A fourth-grade Riverhead teacher was arraigned on an 11-count grand jury indictment in Suffolk County Criminal Court in Riverside Friday, including charges of criminal possession of a weapon and driving while intoxicated.
The indictment stems from an April 21 arrest in Southampton Village in which teacher Joe Johnson, 38, of Southampton, was found in possession of a loaded .45-caliber handgun during a traffic stop.
Mr. Johnson pleaded not guilty to the charges, and was released after posting $15,000 cash bail.
His next court date is scheduled for June 13 in Judge James F.X. Doyle’s courtroom.
Mr. Johnson, dressed in a brown jacket and red tie, left court with his wife and two family friends without commenting. His attorney, John Ciarelli, also declined to comment to reporters outside the court but said in court that Mr. Johnson “has led an exemplary life.”
Active in the schools, Mr. Johnson has taught in the Riverhead School District since 2000, most recently teaching fourth grade at the Phillips Avenue Elementary School, and has been a high school basketball coach. He also led the annual “Say No to Drugs” march in 2006.
He currently is on leave at his home, and is not teaching, pending the outcome of the charges, school officials have said.
The top charge of second-degree criminal possession of a weapon is a Class C violent felony punishable by up to 15 years in jail.
The indictment includes charges of second-, third- and fourth-degree criminal possession of a weapon, driving while intoxicated, second-degree aggravated unlicensed operation of a motor vehicle and traffic infractions for crossing a yellow line, talking on a cell phone while driving, and driving on the road shoulder, court records show.
Assistant district attorney Stacy Skorupa testified that on April 21, Mr. Johnson was pulled over on Hill Street in Southampton Village after village police officer Kimberly McMahon observed his car swerving about 3 a.m.
Mr. Johnson told the officer he had been at the Southampton Publick House, where he had been drinking beer, and was returning home, Ms. Skorupa said.
Initially, Ms. Skorupa told the court, Mr. Johnson reached into his glove box to look for his license, and when the officer shined a flashlight into the glove box, all that was in there was an iPod and some papers.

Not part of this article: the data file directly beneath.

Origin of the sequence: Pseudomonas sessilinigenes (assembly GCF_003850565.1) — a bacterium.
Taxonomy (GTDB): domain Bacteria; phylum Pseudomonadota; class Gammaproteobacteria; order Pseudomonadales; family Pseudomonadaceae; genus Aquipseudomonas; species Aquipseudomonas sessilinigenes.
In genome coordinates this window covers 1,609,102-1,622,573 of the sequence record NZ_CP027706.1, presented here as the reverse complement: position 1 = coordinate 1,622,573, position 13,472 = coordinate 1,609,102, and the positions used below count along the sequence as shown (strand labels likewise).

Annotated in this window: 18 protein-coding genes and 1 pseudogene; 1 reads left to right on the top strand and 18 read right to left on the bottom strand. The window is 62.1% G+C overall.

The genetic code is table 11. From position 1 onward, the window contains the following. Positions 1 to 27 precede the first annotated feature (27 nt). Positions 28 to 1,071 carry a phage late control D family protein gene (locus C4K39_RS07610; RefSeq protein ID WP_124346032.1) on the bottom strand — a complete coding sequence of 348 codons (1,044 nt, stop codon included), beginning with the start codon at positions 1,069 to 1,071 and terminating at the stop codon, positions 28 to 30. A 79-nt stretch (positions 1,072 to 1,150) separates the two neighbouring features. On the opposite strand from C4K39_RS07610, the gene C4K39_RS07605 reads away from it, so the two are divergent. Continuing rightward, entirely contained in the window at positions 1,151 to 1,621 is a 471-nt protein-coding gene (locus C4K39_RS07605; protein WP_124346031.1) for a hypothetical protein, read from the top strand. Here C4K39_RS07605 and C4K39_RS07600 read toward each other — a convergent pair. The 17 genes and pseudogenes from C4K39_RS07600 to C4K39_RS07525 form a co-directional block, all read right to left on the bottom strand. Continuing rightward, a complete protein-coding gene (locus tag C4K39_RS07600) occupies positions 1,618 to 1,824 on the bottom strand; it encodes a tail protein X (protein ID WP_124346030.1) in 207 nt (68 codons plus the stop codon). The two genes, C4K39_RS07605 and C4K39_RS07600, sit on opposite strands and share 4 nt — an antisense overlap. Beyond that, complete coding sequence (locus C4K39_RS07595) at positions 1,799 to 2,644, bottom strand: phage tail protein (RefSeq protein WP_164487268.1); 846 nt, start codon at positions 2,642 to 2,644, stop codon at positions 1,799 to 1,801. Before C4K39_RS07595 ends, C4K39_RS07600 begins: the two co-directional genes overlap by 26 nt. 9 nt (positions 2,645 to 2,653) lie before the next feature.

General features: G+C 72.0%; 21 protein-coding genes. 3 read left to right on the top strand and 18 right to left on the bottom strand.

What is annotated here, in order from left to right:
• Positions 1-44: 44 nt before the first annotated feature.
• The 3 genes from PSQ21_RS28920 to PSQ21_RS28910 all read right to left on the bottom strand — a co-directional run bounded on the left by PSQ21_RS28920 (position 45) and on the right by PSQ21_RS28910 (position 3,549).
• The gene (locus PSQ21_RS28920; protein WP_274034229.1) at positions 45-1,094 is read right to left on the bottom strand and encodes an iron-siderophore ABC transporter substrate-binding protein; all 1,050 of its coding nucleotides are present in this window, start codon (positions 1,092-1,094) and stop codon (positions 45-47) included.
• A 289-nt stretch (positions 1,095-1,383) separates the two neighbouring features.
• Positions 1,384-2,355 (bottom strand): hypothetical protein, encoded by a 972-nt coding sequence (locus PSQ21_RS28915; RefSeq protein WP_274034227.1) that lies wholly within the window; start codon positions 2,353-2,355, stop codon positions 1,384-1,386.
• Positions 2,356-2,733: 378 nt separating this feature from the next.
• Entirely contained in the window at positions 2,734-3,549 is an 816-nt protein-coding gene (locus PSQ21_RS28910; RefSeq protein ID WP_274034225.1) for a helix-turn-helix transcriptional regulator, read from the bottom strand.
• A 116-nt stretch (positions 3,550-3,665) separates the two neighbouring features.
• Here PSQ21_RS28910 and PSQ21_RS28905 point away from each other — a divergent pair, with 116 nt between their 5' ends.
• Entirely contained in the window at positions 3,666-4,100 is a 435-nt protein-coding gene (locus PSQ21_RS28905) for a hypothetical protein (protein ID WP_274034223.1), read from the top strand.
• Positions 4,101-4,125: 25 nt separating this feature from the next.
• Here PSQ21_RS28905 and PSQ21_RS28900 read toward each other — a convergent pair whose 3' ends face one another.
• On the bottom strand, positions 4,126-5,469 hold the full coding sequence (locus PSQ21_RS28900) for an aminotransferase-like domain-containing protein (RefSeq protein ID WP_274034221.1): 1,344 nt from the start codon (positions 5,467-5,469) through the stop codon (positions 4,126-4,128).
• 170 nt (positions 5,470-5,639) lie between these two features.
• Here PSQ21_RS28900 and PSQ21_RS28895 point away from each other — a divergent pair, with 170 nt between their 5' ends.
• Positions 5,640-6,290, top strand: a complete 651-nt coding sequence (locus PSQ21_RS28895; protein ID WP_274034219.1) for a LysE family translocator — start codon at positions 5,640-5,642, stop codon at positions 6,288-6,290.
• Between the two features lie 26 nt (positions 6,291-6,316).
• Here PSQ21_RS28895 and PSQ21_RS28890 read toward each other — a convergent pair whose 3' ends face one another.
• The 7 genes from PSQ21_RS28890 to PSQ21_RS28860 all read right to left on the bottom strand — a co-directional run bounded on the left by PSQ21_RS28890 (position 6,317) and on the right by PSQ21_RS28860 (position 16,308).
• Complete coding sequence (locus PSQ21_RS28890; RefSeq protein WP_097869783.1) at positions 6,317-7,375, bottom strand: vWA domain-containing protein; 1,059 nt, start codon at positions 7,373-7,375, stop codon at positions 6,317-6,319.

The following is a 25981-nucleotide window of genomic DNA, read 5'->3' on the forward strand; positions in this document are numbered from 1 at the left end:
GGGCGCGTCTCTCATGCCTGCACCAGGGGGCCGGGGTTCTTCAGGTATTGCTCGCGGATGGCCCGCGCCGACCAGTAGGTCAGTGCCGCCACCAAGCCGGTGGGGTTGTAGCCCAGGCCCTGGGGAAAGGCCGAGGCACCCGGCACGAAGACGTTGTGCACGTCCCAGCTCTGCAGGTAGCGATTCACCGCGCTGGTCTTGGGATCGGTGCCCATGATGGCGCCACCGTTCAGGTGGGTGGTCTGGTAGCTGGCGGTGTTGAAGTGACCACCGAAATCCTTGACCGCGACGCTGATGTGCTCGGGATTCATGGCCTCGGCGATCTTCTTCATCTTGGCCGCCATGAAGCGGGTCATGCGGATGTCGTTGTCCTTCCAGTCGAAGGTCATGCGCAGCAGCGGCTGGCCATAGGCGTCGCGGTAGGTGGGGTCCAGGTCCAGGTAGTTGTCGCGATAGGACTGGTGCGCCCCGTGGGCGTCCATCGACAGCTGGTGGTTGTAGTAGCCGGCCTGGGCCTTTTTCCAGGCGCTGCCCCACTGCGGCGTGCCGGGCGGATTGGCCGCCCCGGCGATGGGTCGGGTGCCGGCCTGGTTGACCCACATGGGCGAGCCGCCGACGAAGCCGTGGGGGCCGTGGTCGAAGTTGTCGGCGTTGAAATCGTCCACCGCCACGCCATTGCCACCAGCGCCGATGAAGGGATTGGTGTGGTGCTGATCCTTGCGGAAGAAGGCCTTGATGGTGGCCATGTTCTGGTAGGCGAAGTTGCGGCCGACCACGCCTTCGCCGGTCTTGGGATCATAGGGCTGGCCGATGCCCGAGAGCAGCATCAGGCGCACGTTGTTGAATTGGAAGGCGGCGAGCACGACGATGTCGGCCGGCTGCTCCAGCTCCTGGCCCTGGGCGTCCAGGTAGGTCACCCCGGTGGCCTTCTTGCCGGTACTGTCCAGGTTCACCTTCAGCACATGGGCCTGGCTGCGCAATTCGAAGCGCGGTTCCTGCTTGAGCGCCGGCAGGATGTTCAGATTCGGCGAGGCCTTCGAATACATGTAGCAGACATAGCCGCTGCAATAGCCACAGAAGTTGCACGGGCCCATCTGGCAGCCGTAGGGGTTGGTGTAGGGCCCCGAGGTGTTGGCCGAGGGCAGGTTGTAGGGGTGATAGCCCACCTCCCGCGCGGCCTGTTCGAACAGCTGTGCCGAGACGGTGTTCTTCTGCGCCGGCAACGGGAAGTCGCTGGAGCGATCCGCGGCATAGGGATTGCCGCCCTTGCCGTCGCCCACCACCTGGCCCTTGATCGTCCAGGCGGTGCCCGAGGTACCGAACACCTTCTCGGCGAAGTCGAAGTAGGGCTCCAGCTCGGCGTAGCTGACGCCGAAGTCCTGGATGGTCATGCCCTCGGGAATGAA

“Subsequent to that, while he was standing outside the car, he was observed making furtive movements towards his waistband,” Ms. Skorupa said. “And then subsequent to that, while he was back in the car and the officer was calling for backup, he was observed making furtive movements towards the glove box.”
When the officer checked the glove box again, Ms. Skorupa said, the handgun was now in it. The gun was loaded and had 13 rounds in it, she said.
Ms. Skorupa pointed out in court that Mr. Johnson has had previous incidents with the law, including a previous gun-related incident for which he was not convicted, and a prior alcohol-related arrest.
In 2006, he pleaded guilty to a driving while ability impaired charged in Riverhead Town, which was pleaded down from driving while intoxicated.
And in Thomas County, Kansas in 1996, Mr. Johnson pleaded guilty to a criminal trespassing charge that was pleaded down from a charge of a controlled weapon and criminal possession of stolen property, according to Ms. Skorupa, who said the original charges stemmed from Mr. Johnson’s being found in possession of a handgun that had been reported stolen. He was only convicted on the misdemeanor trespass charge, she said.
Mr. Johnson also was convicted on five counts of passing bad checks in Thomas County, Kan., in 1996, which also are misdemeanors, Ms. Sorupa said.
He took a pre-screen breath test at the scene in the Southampton Village arrest, which indicated a blood alcohol level of .14, Mr. Skorupa said, adding that he later refused a blood test at the police station.
Mr. Ciarelli said in court that Mr. Johnson was in college playing basketball in 1996 in Kansas and that his life has changed since then.
“Mr. Johnson has led an exemplary life since he graduated from college,” Mr. Ciarelli told the court.
These including being a fourth-grade teacher and a junior varsity basketball coach in Riverhead High School. The best man at Mr. Johnson’s wedding, a deputy sheriff in Lee County, Fla., was present at the arraignment Friday, Mr. Ciarelli said.
That man declined to speak to reporters.
Mr. Ciarelli pointed out that Mr. Johnson was not convicted of the gun charge then.
The attorney said he had presented the court with numerous letters from people speaking to Mr. Johnson’s good character.